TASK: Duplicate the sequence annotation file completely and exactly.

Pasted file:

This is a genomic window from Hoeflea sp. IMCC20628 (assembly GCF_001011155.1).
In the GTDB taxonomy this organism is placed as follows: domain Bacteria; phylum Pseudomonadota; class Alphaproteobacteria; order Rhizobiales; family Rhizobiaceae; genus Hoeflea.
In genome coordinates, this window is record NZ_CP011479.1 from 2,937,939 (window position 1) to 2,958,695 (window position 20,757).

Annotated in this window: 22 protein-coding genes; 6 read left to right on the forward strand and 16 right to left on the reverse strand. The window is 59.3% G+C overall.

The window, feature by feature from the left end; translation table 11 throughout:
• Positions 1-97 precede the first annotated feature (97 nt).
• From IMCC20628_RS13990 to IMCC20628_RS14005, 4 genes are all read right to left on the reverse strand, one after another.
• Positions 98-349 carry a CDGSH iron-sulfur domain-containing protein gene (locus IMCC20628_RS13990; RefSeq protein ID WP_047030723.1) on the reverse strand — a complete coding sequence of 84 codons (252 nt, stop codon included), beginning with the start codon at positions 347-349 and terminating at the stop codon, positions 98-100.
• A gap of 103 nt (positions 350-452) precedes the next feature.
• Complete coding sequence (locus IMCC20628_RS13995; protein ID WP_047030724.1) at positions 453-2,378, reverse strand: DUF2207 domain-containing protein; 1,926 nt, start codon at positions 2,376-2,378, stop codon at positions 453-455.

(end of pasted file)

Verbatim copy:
This is a genomic window from Hoeflea sp. IMCC20628 (assembly GCF_001011155.1).
In the GTDB taxonomy this organism is placed as follows: domain Bacteria; phylum Pseudomonadota; class Alphaproteobacteria; order Rhizobiales; family Rhizobiaceae; genus Hoeflea.
In genome coordinates, this window is record NZ_CP011479.1 from 2,937,939 (window position 1) to 2,958,695 (window position 20,757).

Annotated in this window: 22 protein-coding genes; 6 read left to right on the forward strand and 16 right to left on the reverse strand. The window is 59.3% G+C overall.

The window, feature by feature from the left end; translation table 11 throughout:
• Positions 1-97 precede the first annotated feature (97 nt).
• From IMCC20628_RS13990 to IMCC20628_RS14005, 4 genes are all read right to left on the reverse strand, one after another.
• Positions 98-349 carry a CDGSH iron-sulfur domain-containing protein gene (locus IMCC20628_RS13990; RefSeq protein ID WP_047030723.1) on the reverse strand — a complete coding sequence of 84 codons (252 nt, stop codon included), beginning with the start codon at positions 347-349 and terminating at the stop codon, positions 98-100.
• A gap of 103 nt (positions 350-452) precedes the next feature.
• Complete coding sequence (locus IMCC20628_RS13995; protein ID WP_047030724.1) at positions 453-2,378, reverse strand: DUF2207 domain-containing protein; 1,926 nt, start codon at positions 2,376-2,378, stop codon at positions 453-455.